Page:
Inspired by recent exchanges on lis-medical, lis-profession and Medlib-L on the subject of the hashtag #icanhazpdf, used by people asking for copies of papers from scholarly journals, the October chat will discuss the phenomenon variously known as guerilla open access, scholarly piracy or biblioleaks. This is timely: Open Access Week occurs later in the month.
Sharing sites such as SciHub claim to hold over 64.5 million journal articles, freed from paywalls, but publishers take a dim view of their activities and Elsevier and the Amercian Chemical Society (ACS) are suing SciHub.
Questions for discussion:
- Are library users in your organisation using these tools and sites?
- What implications do these tools have for us?
- And what implications do they have for our relationships with publishers?
- What’s the relationship between our campaigns for open access and tools such as these?
- What advice would you give to a library user who asks you if they should use one of these sites?
If you’d like some background reading, try these:
Hoy MB. Sci-Hub: What Librarians Should Know and Do about Article Piracy. Med Ref Serv Q. 2017;36(1):73-8.
Greshake B Looking into Pandora’s Box: The Content of Sci-Hub and its Usage. F1000 Research. 2017;6:541. Available at https://f1000research.com/articles/6-541/v1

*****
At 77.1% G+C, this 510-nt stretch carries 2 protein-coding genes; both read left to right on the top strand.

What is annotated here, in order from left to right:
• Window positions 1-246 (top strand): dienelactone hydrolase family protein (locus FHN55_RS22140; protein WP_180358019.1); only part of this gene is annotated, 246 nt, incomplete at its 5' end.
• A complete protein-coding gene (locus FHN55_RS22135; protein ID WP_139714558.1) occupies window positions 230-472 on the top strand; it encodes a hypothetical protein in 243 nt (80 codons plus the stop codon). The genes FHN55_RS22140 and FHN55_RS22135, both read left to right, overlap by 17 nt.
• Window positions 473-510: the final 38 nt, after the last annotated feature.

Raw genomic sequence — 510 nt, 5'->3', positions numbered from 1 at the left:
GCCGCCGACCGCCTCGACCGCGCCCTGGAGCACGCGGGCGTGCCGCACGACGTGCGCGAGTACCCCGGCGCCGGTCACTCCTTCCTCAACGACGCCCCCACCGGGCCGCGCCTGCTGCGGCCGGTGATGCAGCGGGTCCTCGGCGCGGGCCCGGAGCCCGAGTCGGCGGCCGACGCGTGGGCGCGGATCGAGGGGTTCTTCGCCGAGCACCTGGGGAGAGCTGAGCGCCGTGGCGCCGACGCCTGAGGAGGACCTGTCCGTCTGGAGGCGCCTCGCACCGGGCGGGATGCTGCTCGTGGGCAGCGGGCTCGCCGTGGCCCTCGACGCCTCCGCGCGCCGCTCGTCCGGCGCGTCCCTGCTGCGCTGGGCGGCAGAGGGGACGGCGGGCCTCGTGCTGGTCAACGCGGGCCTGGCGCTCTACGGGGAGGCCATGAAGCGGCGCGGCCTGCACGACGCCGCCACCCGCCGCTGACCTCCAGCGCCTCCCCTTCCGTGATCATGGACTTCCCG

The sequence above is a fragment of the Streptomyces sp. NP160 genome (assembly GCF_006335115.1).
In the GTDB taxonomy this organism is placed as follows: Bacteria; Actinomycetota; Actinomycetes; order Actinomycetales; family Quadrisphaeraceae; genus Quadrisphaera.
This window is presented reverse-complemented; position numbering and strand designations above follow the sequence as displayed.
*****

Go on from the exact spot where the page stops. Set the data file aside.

Swab M, Romme K Scholarly Sharing via Twitter: #icanhazpdf Requests for Health Sciences Literature. Journal of the Canadian Health Libraries Association / Journal de l’Association des bibliothèques de la santé du Canada. 2016;37:9-11. Available at https://journals.library.ualberta.ca/jchla/index.php/jchla/article/view/26060/20281
Bohannon J. Who’s downloading pirated papers? Everyone. Science. 2016;352(6285):508-12. Available at http://science.sciencemag.org/content/sci/352/6285/508.full.pdf
Gardner CC, Gardner G. Bypassing Interlibrary Loan Via Twitter: An Exploration of #icanhazpdf Requests. ACRL 2015 ; March 25-28, 2015; Portland, Oregon 2015. Available at http://eprints.rclis.org/24847/.